Perspectives Blog

Flexible income strategies — Avoiding side effects from the Fed’s medicine

David King, CFA, Senior Portfolio Manager | August 11, 2014

…there can be side effects. Persistently low interest rates have put savers under attack. Perhaps this wasn’t the Fed’s intent, but the good people with cash on hand and a limited appetite for risk aren’t having an easy time growing their wealth with 5-year Treasury Notes yielding well under 2%. Free markets have a way of trying to resolve economic imbalances, such as the side effect of current Fed policy. As you read this article, assume that inv…

U.S. rates — Data dependence

Zach Pandl, Portfolio Manager and Strategist | June 23, 2014

…f data dependence is so low that policy is effectively on a preset course. An example of the latter would be the Fed’s rate hikes in mid-2006, when the committee was finessing the very end of a tightening cycle and every data point seemed to matter. We think the reason that the sensitivity to incoming data varies over time is related to the practice of gradualism in central banking: the Fed responds only gradually to shocks, so there are times wh…

Dovish feathers showing through

Zach Pandl, Portfolio Manager and Strategist | April 14, 2014

Dovish comments by Fed officials lead us to believe that normalization in interest rates could take a more circuitous route. While the steady economic recovery makes higher yields inevitable, the path we take to get there is dependent on the Yellen Fed’s policy approach. We remain underweight duration, but are now less sure 3-5yr yields will lead the way over the near-term. Textbooks would have us believe that monetary policy is a hard science…

A question for Jackson Hole

Zach Pandl, Portfolio Manager and Strategist | August 20, 2014

Fed officials have highlighted underemployment but offered little guidance about how this issue affects the policy outlook. Traditional tools like the Taylor Rule need to be recalibrated if the central bank focuses on a different measure of slack, so they offer little guidance to investors at the moment. We hope to learn more at this week’s Jackson Hole conference. A consensus among Fed officials holds that the standard U3 unemployment rate—no…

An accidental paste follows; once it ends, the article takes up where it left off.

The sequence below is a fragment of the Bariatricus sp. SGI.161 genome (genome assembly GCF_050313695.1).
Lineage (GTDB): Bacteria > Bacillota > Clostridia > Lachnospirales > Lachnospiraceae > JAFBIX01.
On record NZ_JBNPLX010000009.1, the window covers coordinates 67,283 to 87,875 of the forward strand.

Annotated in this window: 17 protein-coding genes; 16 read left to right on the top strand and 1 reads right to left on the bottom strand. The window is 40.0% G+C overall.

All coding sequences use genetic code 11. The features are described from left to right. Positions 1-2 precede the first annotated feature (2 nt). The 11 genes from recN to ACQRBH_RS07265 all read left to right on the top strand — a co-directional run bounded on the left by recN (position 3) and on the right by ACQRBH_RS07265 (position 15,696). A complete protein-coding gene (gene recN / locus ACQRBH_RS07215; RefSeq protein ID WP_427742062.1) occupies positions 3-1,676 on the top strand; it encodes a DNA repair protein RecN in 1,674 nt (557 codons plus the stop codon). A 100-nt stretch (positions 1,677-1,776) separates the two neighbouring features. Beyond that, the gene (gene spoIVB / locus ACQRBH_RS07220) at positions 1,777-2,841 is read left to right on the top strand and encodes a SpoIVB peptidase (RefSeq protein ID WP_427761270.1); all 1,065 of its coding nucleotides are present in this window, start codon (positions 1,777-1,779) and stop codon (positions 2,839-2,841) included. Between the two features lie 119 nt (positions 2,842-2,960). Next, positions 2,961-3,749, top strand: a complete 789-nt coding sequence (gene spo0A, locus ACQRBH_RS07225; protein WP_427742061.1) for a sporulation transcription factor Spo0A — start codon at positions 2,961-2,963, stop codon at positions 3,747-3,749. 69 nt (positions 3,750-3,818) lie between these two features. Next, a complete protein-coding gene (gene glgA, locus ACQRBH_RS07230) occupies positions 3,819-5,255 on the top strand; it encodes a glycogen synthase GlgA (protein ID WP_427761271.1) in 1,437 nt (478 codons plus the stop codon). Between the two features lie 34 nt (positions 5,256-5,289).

U.S. rates — View update

Zach Pandl, Portfolio Manager and Strategist | April 4, 2014

…egative on three key duration fundamentals: 1. The amount of slack in the U.S. economy 2. The credibility of the Fed’s forward guidance (the “dots”) 3. The willingness of Fed officials to overshoot their inflation and financial stability “targets” Taking each of these issues in turn: Slack: Today’s employment report was most notable for favorable supply-side news: although employment showed solid gains, measures of slack were unchanged or worsene…

Release the doves

Marie M. Schofield, CFA, Chief Economist and Senior Portfolio Manager | October 20, 2014

…concerned there may be some larger shortfall in demand next year for some reason we do not yet know. While the Federal Reserve (the Fed) remains highly focused on achieving its mandate for growth, of equal importance is achieving its mandate for 2% inflation and overall price stability. On both, it is still some ways away. As a result, the Fed (and all central banks) is highly sensitive to shifts in inflation expectations by either consumers or…

Slack and inflation

Zach Pandl, Portfolio Manager and Strategist | July 21, 2014

…ment rate suggests only small amount of labor market slack Unemployment rate (%) Sources: Haver Analytics, BLS, Federal Reserve, Columbia Management Conceptually, the Fed’s working definition of full employment will be related to the risk of overshooting the inflation target. By focusing on narrow measures of labor market slack, Fed officials will run less risk of overshooting on inflation (and some risk of undershooting). By aiming for broader…